Characterisation and detection of dasheen mosaic potyvirus in Zantedeschia : a thesis presented in partial fulfilment of the requirements for the degree of Master of Horticultural Science in Plant Health at Massey University, Palmerston North, New Zealand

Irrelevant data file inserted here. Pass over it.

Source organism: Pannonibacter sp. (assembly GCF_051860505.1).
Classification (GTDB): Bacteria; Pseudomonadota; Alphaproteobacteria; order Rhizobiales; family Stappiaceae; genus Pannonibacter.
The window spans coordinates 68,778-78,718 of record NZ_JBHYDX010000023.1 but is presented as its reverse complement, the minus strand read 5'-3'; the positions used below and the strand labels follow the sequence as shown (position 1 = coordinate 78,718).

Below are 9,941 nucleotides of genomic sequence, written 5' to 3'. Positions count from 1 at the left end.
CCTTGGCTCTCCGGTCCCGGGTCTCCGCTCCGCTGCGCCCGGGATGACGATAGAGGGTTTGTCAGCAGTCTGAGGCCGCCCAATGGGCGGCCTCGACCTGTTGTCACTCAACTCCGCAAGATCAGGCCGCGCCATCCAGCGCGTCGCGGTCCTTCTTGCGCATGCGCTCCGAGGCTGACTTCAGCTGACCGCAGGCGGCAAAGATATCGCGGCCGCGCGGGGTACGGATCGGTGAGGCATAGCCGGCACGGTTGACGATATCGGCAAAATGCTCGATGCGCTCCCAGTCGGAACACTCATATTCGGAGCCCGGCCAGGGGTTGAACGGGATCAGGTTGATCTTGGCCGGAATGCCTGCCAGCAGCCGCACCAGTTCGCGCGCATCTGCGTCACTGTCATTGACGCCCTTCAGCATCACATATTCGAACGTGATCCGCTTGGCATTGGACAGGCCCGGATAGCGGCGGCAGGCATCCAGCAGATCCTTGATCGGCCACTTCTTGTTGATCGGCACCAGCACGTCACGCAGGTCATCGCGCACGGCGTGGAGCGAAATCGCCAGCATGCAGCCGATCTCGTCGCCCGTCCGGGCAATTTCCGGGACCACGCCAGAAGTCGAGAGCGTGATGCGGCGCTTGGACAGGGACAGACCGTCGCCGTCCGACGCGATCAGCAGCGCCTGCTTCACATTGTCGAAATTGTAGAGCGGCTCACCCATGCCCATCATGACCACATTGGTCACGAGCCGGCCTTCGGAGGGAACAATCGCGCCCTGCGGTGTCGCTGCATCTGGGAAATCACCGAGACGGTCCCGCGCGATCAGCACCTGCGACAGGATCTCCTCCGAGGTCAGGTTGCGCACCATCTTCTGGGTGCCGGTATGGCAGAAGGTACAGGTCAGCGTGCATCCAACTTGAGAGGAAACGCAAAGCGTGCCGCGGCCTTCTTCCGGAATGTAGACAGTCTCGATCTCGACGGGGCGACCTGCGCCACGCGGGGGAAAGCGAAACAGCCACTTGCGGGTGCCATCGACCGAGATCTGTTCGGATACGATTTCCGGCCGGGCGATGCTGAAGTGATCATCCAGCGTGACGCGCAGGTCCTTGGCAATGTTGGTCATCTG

Four potyvirus isolates believed to be dasheen mosaic potyvirus, the most frequently occurring virus to infect members of the Araceae, were obtained from Caladium, Colocasia, Xanthosoma and Zantedeschia in world-wide locations. Properties of these isolates such as particle length, serological relatedness, electrophoretic mobility of coat proteins and genomic characteristics were compared. Serologically distinct strains of dasheen mosaic potyvirus were apparent amongst the isolates. The difference in the serological relationship was coupled with a variation in symptom expression. An isolate from Colocasia esculenta (L.) Schott was not serologically related to the other isolates. Further isolates from C. esculenta also exhibited no relationship. The modal length was different as well as the ability of complementary deoxyribonucleic acid, produced to the viral ribonucleic acid, to bind with some of the primers used in the polymerase chain reaction. This evidence led to the proposal that the isolate from C. esculenta was not dasheen mosaic potyvirus; this virus is tentatively named taro feathery mottle potyvirus. Cytoplasmic inclusion protein aggregates of dasheen mosaic potyvirus were purified from infected leaf tissue. SDS-polyacrylamide gel electrophoretic analysis of samples revealed a major band with an estimated molecular weight of 68,000 daltons. Such a band was absent from healthy tissue samples. The ATPase activity in samples from each purification step was determined by measuring the amount of [32P] released from the [λ-32P]ATP during incubation with the cytoplasmic inclusion protein. The level of ATPase activity in each sample showed a strong correlation with the amount of protein that was present. In a limited survey of commercial plantings twenty nine tubers grown for cutflower or tuber export were obtained from seven properties at different locations in New Zealand and grown on in a greenhouse. Each plant was indexed for virus infection. Electron microscopy revealed that plants from three of the properties contained 720nm flexuous rods. Samples from all but two plants tested positive to a potyvirus group antiserum using the enzyme-linked immunosorbent assay. The remaining two plants tested positive in microprecipitin and rapid immune electron microscopy tests to an antiserum prepared to a member of the carlavirus group. Particles from these plants were mechanically transmitted to Nicotiana tabacum 'Havana'. Rod-shaped particles of 300nm were observed in plants from four properties and tested positive to tobacco mosaic tobamovirus antiserum using a microprecipitin test. While inoculations to herbaceous indicators resulted in no symptoms, 300nm particles were observed in samples from the indicator plants. Tomato spotted wilt tospovirus, potato X potexvirus and cucumber mosaic cucumovirus, reported to infect Zantedeschia spp, were not detected.